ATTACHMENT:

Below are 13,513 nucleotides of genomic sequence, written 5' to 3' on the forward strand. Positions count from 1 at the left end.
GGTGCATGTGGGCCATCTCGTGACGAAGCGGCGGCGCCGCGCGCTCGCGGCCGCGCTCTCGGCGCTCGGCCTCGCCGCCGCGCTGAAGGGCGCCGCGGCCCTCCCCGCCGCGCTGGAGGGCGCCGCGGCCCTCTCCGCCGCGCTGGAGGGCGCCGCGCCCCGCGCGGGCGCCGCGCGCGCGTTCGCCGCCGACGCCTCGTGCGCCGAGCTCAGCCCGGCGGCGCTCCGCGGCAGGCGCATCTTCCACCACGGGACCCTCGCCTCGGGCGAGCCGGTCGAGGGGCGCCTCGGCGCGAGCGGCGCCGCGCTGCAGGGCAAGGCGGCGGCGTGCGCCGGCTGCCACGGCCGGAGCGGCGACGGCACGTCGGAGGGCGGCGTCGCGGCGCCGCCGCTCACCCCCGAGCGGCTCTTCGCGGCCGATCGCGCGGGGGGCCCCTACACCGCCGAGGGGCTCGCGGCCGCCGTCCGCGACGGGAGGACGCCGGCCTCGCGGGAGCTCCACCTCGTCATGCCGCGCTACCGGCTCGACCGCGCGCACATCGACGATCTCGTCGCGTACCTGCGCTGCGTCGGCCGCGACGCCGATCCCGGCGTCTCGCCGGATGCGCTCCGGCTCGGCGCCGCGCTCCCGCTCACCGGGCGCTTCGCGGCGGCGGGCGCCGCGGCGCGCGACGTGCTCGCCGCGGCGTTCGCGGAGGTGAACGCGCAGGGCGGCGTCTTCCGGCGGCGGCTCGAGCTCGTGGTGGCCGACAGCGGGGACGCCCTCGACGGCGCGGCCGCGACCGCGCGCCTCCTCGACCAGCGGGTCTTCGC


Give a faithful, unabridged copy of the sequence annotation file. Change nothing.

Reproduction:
Below are 13,513 nucleotides of genomic sequence, written 5' to 3' on the forward strand. Positions count from 1 at the left end.
GGTGCATGTGGGCCATCTCGTGACGAAGCGGCGGCGCCGCGCGCTCGCGGCCGCGCTCTCGGCGCTCGGCCTCGCCGCCGCGCTGAAGGGCGCCGCGGCCCTCCCCGCCGCGCTGGAGGGCGCCGCGGCCCTCTCCGCCGCGCTGGAGGGCGCCGCGCCCCGCGCGGGCGCCGCGCGCGCGTTCGCCGCCGACGCCTCGTGCGCCGAGCTCAGCCCGGCGGCGCTCCGCGGCAGGCGCATCTTCCACCACGGGACCCTCGCCTCGGGCGAGCCGGTCGAGGGGCGCCTCGGCGCGAGCGGCGCCGCGCTGCAGGGCAAGGCGGCGGCGTGCGCCGGCTGCCACGGCCGGAGCGGCGACGGCACGTCGGAGGGCGGCGTCGCGGCGCCGCCGCTCACCCCCGAGCGGCTCTTCGCGGCCGATCGCGCGGGGGGCCCCTACACCGCCGAGGGGCTCGCGGCCGCCGTCCGCGACGGGAGGACGCCGGCCTCGCGGGAGCTCCACCTCGTCATGCCGCGCTACCGGCTCGACCGCGCGCACATCGACGATCTCGTCGCGTACCTGCGCTGCGTCGGCCGCGACGCCGATCCCGGCGTCTCGCCGGATGCGCTCCGGCTCGGCGCCGCGCTCCCGCTCACCGGGCGCTTCGCGGCGGCGGGCGCCGCGGCGCGCGACGTGCTCGCCGCGGCGTTCGCGGAGGTGAACGCGCAGGGCGGCGTCTTCCGGCGGCGGCTCGAGCTCGTGGTGGCCGACAGCGGGGACGCCCTCGACGGCGCGGCCGCGACCGCGCGCCTCCTCGACCAGCGGGTCTTCGC